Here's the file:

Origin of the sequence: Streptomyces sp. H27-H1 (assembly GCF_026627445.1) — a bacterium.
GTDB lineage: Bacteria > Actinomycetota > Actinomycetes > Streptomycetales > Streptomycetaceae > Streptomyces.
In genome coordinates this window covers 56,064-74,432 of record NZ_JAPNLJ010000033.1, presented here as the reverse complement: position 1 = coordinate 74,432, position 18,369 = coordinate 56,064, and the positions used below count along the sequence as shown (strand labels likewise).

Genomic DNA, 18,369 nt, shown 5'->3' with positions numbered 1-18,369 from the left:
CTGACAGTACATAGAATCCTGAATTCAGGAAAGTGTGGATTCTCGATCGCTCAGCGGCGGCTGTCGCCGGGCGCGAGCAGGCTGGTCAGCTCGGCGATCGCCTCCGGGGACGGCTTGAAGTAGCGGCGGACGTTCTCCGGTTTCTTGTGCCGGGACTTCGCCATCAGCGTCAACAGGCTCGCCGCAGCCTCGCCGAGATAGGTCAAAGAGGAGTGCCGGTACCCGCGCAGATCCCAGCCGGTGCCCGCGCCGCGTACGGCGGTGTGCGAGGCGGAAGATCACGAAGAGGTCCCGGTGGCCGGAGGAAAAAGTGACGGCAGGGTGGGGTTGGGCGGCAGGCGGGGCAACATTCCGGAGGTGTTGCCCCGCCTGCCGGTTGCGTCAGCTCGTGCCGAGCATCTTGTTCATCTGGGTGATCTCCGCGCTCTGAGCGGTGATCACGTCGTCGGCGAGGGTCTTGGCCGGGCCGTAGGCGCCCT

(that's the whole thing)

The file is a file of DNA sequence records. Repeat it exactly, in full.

Origin of the sequence: Streptomyces sp. H27-H1 (assembly GCF_026627445.1) — a bacterium.
GTDB lineage: Bacteria > Actinomycetota > Actinomycetes > Streptomycetales > Streptomycetaceae > Streptomyces.
In genome coordinates this window covers 56,064-74,432 of record NZ_JAPNLJ010000033.1, presented here as the reverse complement: position 1 = coordinate 74,432, position 18,369 = coordinate 56,064, and the positions used below count along the sequence as shown (strand labels likewise).

Genomic DNA, 18,369 nt, shown 5'->3' with positions numbered 1-18,369 from the left:
CTGACAGTACATAGAATCCTGAATTCAGGAAAGTGTGGATTCTCGATCGCTCAGCGGCGGCTGTCGCCGGGCGCGAGCAGGCTGGTCAGCTCGGCGATCGCCTCCGGGGACGGCTTGAAGTAGCGGCGGACGTTCTCCGGTTTCTTGTGCCGGGACTTCGCCATCAGCGTCAACAGGCTCGCCGCAGCCTCGCCGAGATAGGTCAAAGAGGAGTGCCGGTACCCGCGCAGATCCCAGCCGGTGCCCGCGCCGCGTACGGCGGTGTGCGAGGCGGAAGATCACGAAGAGGTCCCGGTGGCCGGAGGAAAAAGTGACGGCAGGGTGGGGTTGGGCGGCAGGCGGGGCAACATTCCGGAGGTGTTGCCCCGCCTGCCGGTTGCGTCAGCTCGTGCCGAGCATCTTGTTCATCTGGGTGATCTCCGCGCTCTGAGCGGTGATCACGTCGTCGGCGAGGGTCTTGGCCGGGCCGTAGGCGCCCT